Warren S. Goldstein, Center for Critical Research on Religion (U.S.A.)
Studies in Critical Research on Religion
Brill Academic Publishers
Christopher Craig Brittain, University of Aberdeen (U.K.)
Heather Eaton, Saint Paul University (Canada)
Titus Hjelm, University College of London (U.K.)
Darlene Juschka, University of Regina (Canada)
Lauren Langman, Loyola University Chicago (U.S.A.)
George Lundskow, Grand Valley State University ( U.S.A.)
Kenneth G. MacKendrick, University of Manitoba (Canada)
Andrew M. McKinnon, University of Aberdeen (U.K.)
Sarah Pike, California State University, Chico (U.S.A)
Dana Sawchuk, Wilfrid Laurier University (Canada)
William Arnal, University of Regina (Canada)
Roland Boer, University of Newcastle (Australia)
Jonathan Boyarin, Cornell University (U.S.A.)
Jay Geller, Vanderbilt University (U.S.A.)
Marsha Hewitt, University of Toronto (Canada)
Michael Löwy, Centre National de la Recherche Scientifique (France)
Eduardo Mendieta, Stony Brook University (U.S.A.)
Rudolf J. Siebert, Western Michigan University (U.S.A.)
Rhys H. Williams, Loyola University Chicago (U.S.A.)
Statement of Purpose
Studies in Critical Research on Religion is a peer-reviewed, international book series focusing on the development of a critical theoretical framework and its application to research on religion. A critical approach examines religious systems and their multiple social effects. This includes the social construction of religion, religions, and religiosity and the function and efficacy of religious discourses. It draws on methods including but not restricted to the critical theory of the Frankfurt School, Marxism, post-structuralism, feminism, psychoanalysis, ideological criticism, post-colonialism, ecocriticism, and queer studies.
The purpose of this book series is to enhance an understanding of how religious discourses are institutionalized and have simultaneously served as sources of domination and progressive social change. It seeks to analyze the historical and economic conditions giving rise to religious systems while recognizing that religious rhetorics are motivated by human and social interests and are therefore related to material conditions. It attempts to understand the role and function of religion within social and political conflicts. These conflicts are often based on differences of race, class, ethnicity, region, gender, and sexual orientation – all of which are shaped by social, political, and economic inequities. A critical perspective recognizes that its own historical continuities lie within the confluence of numerous religious, political, and philosophical traditions. It does not reject this intellectual heritage but self-reflects on its relationship to it.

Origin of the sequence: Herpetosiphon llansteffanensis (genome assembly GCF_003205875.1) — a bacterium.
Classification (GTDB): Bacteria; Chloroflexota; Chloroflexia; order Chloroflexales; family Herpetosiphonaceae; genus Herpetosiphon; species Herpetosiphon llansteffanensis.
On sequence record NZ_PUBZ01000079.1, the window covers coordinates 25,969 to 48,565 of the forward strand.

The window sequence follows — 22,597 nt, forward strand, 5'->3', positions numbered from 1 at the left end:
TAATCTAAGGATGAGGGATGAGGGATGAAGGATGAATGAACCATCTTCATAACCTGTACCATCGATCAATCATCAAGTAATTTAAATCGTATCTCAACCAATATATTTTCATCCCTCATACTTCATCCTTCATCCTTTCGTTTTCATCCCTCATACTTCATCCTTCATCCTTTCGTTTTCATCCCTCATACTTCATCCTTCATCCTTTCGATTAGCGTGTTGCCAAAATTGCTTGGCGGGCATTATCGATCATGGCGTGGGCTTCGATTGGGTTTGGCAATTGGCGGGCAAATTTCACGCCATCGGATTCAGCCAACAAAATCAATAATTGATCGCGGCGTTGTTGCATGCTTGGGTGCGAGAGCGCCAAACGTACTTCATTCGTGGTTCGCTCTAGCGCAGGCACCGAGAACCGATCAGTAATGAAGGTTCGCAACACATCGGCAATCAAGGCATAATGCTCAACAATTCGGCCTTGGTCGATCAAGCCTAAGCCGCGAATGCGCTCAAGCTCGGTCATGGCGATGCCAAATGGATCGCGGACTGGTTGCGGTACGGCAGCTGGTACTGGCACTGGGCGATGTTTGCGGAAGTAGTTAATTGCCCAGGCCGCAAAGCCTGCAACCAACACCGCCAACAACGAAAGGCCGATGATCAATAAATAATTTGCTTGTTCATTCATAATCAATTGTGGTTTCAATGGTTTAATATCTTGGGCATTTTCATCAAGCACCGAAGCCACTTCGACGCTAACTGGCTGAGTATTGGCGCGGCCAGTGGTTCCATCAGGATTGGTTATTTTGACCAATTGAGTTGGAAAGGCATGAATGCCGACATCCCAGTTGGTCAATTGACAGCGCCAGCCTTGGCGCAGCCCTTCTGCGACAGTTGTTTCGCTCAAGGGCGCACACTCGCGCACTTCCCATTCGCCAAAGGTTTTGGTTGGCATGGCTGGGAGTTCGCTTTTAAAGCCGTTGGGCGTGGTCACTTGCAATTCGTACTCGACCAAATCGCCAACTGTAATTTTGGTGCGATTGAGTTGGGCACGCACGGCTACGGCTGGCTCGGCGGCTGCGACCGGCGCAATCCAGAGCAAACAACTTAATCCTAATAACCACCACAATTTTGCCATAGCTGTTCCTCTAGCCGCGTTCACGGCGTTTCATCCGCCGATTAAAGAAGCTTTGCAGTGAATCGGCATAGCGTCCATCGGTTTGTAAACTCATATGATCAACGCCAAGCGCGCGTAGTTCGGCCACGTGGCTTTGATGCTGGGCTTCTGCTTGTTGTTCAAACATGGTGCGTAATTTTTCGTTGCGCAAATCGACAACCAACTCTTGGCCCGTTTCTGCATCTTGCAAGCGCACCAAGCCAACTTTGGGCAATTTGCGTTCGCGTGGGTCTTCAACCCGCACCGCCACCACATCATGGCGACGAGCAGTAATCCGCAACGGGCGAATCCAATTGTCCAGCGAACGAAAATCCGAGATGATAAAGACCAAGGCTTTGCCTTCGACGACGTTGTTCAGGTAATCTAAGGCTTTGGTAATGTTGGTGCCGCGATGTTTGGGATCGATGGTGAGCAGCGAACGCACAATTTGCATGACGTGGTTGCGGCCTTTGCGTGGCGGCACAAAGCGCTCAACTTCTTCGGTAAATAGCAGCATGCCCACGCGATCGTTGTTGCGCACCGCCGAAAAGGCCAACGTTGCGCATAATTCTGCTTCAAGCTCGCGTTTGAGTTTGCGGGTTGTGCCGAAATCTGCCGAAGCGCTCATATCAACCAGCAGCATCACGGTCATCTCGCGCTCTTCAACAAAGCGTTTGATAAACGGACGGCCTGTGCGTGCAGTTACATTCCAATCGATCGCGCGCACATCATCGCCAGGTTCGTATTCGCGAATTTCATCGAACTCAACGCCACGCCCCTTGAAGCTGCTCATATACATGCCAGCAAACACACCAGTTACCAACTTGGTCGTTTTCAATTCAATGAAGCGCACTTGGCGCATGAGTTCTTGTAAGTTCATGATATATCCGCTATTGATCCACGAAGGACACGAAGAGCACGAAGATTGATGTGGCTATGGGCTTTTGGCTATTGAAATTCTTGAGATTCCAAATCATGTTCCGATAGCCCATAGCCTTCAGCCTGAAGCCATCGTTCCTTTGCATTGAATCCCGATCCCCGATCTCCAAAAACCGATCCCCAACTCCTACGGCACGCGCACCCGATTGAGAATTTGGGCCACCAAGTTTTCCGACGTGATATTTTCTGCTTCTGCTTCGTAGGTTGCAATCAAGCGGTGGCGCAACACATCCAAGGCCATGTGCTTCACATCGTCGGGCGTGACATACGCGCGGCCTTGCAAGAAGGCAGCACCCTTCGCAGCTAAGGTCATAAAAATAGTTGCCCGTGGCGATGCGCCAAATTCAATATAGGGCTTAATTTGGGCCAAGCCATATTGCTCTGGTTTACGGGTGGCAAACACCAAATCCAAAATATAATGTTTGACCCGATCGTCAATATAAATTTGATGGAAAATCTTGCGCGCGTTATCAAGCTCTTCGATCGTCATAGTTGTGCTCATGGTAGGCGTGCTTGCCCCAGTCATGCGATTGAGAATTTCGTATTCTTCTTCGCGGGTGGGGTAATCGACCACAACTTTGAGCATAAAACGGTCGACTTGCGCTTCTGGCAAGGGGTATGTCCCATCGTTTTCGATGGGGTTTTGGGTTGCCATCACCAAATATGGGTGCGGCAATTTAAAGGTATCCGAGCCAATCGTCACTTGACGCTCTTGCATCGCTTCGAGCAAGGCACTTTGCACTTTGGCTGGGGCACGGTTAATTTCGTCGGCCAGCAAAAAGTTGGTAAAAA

This book series invites proposals and submissions of monographs and edited volumes from scholars across all academic disciplines. This includes theology and religious studies, as well as those who critically study religion in the other social sciences and humanities such as philosophy, sociology, anthropology, psychology, history, and literature. Works can use a wide range of methodologies, including quantitative, qualitative, and historical.
Studies in Critical Research on Religion accepts proposals for monographs, edited books, and translations in English. To be considered for publication, proposals must be sent electronically by e-mail to the Series Editor, Warren S. Goldstein ([email protected]) in either MS Word or Adobe .pdf format. The series editor will be send complete proposals to the editorial board for consideration. All proposals must contain the following parts:
1) Full Title: (including subtitle).
2) Names of Authors: Include affiliations for all authors. For first author, editor, or translator, provide full contact information and send a curriculum vitae (resume) as a separate file. For all other authors, provide a brief biography.
3) Introduction: Explain the topic and its relevance. Situate the proposed work within the published research on the same topic and the current debates over this topic. Explain how the work fills a gap in the existing research- how it will add to the discussion and contribute to new knowledge. Explain how the project fits with the theme of the series as described in its Statement of Purpose.
For monographs, identify the thesis (argument), the theoretical framework that will be used in the analysis, and the research methods employed. For translations, explain why this work or group of essays should be translated into English. Provide a history of this work (or these essays)- a brief biography of the author(s) and the reception of these writings. Identify other languages in which there are translations (if any). You will also need to obtain permission(s) from the copyright holder for the translation(s).
4) Contents: Provide a table of contents and an abstract (summary) of approximately 100 words for each chapter (essay) describing its content. For edited books and translations, there must be an introduction. For edited books, there should also be some type of concluding chapter. You may also want to submit a sample chapter (optional).
5) Conclusion: For monographs, explain how the chapters are connected to each other by the thesis (argument). Discuss tentative conclusions. For edited books, explain the organization of the chapters and how are connected to each other. For translations, discuss the impact you think this translation might have on English reading audiences.
6) Expected Word Count: Brill requires books to be a minimum of 90,000 words.
7) Expected Date of Completion (also indicate current progress towards that goal).
8) Proposal Page Length: Book proposals should be 10-15 pages.